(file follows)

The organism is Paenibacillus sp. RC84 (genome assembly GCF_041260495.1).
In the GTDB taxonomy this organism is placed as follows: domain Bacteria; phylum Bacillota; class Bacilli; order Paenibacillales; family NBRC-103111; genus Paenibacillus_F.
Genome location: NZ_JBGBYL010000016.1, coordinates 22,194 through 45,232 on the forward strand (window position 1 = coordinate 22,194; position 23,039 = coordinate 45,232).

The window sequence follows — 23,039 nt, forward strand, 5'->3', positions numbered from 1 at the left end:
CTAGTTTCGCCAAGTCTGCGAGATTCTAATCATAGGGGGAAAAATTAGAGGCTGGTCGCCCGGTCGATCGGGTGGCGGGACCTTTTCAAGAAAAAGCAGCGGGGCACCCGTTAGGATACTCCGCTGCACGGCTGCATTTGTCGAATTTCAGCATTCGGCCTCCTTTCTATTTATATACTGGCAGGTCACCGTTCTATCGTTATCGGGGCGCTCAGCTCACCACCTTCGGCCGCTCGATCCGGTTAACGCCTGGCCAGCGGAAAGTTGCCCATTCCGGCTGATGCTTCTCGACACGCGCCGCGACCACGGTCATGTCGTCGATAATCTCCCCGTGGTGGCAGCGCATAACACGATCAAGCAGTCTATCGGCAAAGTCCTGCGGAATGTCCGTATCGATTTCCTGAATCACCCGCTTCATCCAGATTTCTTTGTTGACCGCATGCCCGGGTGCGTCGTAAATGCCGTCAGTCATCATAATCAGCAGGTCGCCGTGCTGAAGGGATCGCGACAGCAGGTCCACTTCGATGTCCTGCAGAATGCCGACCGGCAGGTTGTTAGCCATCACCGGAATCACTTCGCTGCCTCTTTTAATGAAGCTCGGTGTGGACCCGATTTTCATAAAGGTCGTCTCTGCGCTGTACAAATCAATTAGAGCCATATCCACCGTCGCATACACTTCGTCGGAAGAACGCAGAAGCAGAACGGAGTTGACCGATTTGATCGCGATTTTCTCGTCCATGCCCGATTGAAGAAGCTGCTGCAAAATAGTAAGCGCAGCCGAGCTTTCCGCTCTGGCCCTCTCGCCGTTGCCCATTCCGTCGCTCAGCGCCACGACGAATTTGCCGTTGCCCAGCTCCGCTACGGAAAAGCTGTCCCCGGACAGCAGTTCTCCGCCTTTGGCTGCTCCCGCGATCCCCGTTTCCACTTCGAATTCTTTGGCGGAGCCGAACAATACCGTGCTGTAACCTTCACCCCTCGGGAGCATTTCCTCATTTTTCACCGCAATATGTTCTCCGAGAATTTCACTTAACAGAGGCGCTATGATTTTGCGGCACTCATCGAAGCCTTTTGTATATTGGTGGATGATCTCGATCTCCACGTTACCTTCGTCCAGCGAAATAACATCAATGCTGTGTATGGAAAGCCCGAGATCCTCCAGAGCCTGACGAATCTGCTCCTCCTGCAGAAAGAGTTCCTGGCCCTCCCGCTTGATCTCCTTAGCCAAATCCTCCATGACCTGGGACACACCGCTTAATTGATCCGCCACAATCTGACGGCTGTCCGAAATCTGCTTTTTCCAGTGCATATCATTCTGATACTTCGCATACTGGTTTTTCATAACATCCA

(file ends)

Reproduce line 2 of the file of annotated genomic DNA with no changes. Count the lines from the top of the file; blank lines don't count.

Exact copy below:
In the GTDB taxonomy this organism is placed as follows: domain Bacteria; phylum Bacillota; class Bacilli; order Paenibacillales; family NBRC-103111; genus Paenibacillus_F.